Texas voters will have access to vote-by-mail ballots during the global pandemic as a result of efforts by Chad Dunn, director of litigation for the Voting Rights Project.

Dunn, an attorney, brought suit on behalf of the Democratic Party in Austin, Texas, seeking to clarify election law in the state regarding eligibility for a mail-in ballot. Texas is among just 17 states that require voters to provide an excuse to receive a mail-in ballot, one of the strictest absentee ballot policies in the country.

The Texas effort was among several recent initiatives — initiated by Dunn along with colleagues  affiliated with the Latino Policy and Politics Initiative in the UCLA Luskin School of Public Affairs — that advocate for wider access to vote-by-mail amid the COVID-19 pandemic. Representing Texas plaintiffs who fear contracting the novel coronavirus during in-person voting, Dunn successfully argued that physical distancing or being confined at home falls under the disability exception for a mail-in ballot in Texas. A judge agreed, saying he will issue a temporary injunction allowing such voters to cast mail-in ballots in upcoming elections.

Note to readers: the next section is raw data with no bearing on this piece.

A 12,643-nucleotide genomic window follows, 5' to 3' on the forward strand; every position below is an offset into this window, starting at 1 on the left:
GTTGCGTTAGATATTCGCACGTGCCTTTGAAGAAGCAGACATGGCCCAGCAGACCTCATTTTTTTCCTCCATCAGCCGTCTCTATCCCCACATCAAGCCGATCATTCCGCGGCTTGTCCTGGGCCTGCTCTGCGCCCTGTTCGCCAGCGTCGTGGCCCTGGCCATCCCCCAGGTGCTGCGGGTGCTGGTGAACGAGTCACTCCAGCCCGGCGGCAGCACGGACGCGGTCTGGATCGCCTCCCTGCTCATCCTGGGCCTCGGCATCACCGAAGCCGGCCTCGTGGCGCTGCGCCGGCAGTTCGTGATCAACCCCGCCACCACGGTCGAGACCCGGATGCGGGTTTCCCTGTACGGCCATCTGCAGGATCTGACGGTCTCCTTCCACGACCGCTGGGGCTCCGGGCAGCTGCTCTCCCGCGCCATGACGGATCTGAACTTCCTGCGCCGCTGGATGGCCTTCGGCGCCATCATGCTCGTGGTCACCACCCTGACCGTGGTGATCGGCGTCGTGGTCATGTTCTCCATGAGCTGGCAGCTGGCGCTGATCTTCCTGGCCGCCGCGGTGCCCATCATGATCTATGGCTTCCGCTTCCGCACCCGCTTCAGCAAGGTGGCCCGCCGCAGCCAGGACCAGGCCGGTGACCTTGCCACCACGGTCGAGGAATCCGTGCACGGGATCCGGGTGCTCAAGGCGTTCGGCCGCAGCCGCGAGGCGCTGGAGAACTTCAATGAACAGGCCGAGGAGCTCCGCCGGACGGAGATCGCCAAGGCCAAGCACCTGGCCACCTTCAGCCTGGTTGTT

“The right to vote is fundamental, and the judge’s ruling shows that public health must be at the forefront,” Dunn said after the hearing. “If the judge’s ruling holds, we will have ensured that all 16 million eligible Texans are able to safely vote in the July runoff elections and in November if they so choose.”